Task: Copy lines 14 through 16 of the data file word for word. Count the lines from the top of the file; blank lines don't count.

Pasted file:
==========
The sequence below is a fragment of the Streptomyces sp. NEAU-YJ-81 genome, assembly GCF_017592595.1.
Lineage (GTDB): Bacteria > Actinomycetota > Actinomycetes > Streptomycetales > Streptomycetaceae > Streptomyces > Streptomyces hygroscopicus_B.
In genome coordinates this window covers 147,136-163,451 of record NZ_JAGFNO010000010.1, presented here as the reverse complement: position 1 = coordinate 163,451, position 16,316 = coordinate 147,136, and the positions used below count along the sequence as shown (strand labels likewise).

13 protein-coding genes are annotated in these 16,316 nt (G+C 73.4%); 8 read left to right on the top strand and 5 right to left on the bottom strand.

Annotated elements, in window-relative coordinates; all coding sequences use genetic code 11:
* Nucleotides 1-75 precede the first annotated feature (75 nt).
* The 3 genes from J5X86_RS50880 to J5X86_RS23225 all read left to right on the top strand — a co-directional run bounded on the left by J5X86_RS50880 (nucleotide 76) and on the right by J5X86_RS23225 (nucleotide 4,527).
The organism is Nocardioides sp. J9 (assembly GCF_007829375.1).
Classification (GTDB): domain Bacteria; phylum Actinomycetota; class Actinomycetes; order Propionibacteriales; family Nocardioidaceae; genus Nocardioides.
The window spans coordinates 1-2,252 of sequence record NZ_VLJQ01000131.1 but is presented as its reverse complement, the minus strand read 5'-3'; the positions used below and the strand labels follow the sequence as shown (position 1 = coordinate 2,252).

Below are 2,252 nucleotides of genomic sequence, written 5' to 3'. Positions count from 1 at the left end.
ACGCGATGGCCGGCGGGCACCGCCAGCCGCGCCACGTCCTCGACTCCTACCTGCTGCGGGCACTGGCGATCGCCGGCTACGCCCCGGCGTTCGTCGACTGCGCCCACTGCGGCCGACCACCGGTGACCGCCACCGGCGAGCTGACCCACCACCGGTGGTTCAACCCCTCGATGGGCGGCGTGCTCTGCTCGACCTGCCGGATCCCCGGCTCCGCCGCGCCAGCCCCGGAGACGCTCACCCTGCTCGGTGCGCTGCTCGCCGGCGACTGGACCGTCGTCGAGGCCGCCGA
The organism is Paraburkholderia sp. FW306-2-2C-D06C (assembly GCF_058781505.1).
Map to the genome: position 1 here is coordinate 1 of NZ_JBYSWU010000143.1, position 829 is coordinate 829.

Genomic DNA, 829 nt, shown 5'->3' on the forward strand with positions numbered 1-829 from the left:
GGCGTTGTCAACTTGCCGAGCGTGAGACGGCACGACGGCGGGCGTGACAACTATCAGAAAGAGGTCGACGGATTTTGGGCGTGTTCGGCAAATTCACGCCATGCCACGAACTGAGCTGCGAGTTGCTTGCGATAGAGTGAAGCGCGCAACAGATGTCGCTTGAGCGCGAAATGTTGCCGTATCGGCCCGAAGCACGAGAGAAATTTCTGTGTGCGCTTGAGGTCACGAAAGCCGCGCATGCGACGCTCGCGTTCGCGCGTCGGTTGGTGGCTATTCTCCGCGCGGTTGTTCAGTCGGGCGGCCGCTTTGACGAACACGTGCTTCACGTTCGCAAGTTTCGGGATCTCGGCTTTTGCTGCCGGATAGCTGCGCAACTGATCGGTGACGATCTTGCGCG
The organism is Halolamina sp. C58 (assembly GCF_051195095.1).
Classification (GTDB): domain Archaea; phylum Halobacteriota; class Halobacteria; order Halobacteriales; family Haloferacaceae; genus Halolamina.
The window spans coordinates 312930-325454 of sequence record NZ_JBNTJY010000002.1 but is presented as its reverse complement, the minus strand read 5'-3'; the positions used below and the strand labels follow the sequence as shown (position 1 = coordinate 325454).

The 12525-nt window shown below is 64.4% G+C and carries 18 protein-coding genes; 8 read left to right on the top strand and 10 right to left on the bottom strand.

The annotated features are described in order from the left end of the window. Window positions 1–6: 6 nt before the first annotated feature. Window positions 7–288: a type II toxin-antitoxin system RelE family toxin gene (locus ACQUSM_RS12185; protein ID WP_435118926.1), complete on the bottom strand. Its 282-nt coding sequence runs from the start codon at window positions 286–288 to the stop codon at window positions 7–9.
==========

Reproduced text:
Map to the genome: position 1 here is coordinate 1 of NZ_JBYSWU010000143.1, position 829 is coordinate 829.

Genomic DNA, 829 nt, shown 5'->3' on the forward strand with positions numbered 1-829 from the left:
GGCGTTGTCAACTTGCCGAGCGTGAGACGGCACGACGGCGGGCGTGACAACTATCAGAAAGAGGTCGACGGATTTTGGGCGTGTTCGGCAAATTCACGCCATGCCACGAACTGAGCTGCGAGTTGCTTGCGATAGAGTGAAGCGCGCAACAGATGTCGCTTGAGCGCGAAATGTTGCCGTATCGGCCCGAAGCACGAGAGAAATTTCTGTGTGCGCTTGAGGTCACGAAAGCCGCGCATGCGACGCTCGCGTTCGCGCGTCGGTTGGTGGCTATTCTCCGCGCGGTTGTTCAGTCGGGCGGCCGCTTTGACGAACACGTGCTTCACGTTCGCAAGTTTCGGGATCTCGGCTTTTGCTGCCGGATAGCTGCGCAACTGATCGGTGACGATCTTGCGCG